As Senate leader, de León has been a liberal’s liberal. He’s passed a law requiring background checks for the sale or purchase of ammunition, pushed aggressive climate change legislation, and authored the “Yes Means Yes” legislation, which mandated that California colleges use the standard of “affirmative” consent from both parties in campus sexual assault investigations. He has also led the Senate while a sexual harassment scandal has roiled the state legislature that he oversees.
In his speech to the convention, de León told Democrats, “I’m running because California’s greatness comes from acts of human audacity, not congressional seniority.”
Seniority might not be where California’s greatness comes from, but it is definitely how legislation gets passed, especially in the U.S. Senate. And the truth is that Feinstein has been especially adept at moving bills, particularly in the areas that Democrats are most animated by today.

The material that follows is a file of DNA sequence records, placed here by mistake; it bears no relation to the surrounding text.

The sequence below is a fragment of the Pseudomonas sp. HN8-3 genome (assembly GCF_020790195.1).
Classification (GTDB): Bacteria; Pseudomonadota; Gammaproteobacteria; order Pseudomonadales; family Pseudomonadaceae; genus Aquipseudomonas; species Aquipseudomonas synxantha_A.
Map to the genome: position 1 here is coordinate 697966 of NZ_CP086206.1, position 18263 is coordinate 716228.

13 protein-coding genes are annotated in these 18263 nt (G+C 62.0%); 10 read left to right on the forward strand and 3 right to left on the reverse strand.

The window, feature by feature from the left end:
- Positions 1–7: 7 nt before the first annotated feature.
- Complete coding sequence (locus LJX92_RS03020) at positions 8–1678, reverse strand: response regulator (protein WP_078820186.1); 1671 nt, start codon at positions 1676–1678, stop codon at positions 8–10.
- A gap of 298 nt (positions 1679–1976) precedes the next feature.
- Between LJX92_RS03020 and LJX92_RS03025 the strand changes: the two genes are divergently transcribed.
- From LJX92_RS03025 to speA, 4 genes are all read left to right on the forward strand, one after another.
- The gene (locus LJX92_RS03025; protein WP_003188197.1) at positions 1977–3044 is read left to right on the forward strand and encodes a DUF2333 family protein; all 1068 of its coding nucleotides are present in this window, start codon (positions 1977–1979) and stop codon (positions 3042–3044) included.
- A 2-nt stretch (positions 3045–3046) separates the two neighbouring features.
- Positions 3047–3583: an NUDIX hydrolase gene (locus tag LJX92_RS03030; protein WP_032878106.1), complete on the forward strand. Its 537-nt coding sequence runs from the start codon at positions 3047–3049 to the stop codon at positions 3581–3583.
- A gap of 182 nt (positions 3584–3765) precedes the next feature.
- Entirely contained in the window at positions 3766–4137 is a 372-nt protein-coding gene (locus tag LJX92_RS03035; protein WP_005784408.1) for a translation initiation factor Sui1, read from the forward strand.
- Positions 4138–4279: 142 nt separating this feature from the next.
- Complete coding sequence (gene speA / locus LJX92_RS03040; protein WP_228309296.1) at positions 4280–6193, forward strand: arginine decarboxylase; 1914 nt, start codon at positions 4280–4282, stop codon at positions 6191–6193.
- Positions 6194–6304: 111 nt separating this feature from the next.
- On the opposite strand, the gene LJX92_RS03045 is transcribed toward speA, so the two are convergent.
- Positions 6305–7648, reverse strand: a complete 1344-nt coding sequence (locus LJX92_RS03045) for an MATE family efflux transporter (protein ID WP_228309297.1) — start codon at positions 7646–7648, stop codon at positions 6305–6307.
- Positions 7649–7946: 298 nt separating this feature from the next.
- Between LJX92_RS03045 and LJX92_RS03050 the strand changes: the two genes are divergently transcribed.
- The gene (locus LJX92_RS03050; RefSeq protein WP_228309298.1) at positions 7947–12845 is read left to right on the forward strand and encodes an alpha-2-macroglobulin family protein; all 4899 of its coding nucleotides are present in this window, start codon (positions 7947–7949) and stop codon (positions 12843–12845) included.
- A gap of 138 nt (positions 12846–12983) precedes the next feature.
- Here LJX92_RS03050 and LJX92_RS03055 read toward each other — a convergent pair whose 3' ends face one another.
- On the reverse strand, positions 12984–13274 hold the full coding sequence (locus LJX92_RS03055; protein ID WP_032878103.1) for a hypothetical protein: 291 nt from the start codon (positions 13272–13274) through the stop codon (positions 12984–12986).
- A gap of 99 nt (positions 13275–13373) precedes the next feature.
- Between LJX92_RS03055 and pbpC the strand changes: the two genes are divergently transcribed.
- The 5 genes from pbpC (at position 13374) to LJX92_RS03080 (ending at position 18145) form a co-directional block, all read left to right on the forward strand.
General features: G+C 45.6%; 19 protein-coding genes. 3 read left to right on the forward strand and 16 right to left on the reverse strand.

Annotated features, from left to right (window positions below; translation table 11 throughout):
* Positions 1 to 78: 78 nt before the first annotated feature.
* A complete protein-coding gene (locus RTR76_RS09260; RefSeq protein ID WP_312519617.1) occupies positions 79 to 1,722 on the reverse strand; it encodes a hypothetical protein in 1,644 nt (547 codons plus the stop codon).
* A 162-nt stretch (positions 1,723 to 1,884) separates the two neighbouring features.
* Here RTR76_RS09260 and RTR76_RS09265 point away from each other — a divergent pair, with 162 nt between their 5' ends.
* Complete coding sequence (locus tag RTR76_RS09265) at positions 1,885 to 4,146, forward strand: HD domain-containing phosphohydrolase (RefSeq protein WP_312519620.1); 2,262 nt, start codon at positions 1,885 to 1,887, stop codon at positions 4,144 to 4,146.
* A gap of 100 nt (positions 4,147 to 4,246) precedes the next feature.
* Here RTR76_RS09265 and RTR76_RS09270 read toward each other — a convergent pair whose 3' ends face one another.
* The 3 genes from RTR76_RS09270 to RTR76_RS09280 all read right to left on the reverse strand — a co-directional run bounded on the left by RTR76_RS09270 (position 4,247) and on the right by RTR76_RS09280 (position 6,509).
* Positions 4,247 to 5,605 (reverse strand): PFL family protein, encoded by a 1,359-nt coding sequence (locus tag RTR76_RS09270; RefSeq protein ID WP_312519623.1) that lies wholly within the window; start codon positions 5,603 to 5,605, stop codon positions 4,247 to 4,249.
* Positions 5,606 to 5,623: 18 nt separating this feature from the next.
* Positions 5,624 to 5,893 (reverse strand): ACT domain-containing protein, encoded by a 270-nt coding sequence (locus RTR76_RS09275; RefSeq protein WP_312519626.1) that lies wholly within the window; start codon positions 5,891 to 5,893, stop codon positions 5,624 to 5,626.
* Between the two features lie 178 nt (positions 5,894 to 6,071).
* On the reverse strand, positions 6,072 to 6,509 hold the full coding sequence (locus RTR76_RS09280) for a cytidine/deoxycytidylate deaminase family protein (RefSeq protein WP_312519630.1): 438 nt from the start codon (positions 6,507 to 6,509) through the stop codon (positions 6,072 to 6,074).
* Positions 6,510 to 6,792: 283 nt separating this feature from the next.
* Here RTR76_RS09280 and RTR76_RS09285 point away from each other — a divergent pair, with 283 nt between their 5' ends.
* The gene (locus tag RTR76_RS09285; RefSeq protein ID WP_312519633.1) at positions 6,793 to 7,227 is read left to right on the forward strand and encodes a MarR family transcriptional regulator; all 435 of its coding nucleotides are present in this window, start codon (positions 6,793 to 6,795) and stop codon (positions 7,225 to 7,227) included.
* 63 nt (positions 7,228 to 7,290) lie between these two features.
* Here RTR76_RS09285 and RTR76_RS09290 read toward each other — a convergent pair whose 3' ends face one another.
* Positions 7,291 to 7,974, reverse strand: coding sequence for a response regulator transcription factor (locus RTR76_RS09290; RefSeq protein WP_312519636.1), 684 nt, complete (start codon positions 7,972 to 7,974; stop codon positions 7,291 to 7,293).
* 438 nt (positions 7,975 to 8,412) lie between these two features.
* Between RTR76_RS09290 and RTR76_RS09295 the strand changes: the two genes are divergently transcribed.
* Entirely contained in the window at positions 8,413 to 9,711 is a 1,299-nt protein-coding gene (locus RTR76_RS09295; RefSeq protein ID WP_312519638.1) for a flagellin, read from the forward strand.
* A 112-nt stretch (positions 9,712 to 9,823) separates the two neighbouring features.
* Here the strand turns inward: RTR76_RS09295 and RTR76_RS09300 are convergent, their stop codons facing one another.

If Democrats want to make real progress on their issues, including gun control, they would be wise to spend their time and energy in 2018 to defeat the people who oppose, instead of share, their agenda, if not their volume. Anger isn’t strategy; it’s therapy. And anger alone has never won an election.
Roll Call columnist Patricia Murphy covers national politics for The Daily Beast. Previously, she was the Capitol Hill bureau chief for Politics Daily and founder and editor of Citizen Jane Politics. Follow her on Twitter @1PatriciaMurphy.
Get breaking news alerts and more from Roll Call on your iPhone or your Android.
Topics: 2018democratselectionssenateScandalcaliforniaCampaignsdemocratsDianne FeinsteinDonald J. TrumpElectionsEnergyExecutive BranchFloridaHouseImmigrationIowaleadershipmediaopedRepublicansSenateSupreme CourtTed CruzTexas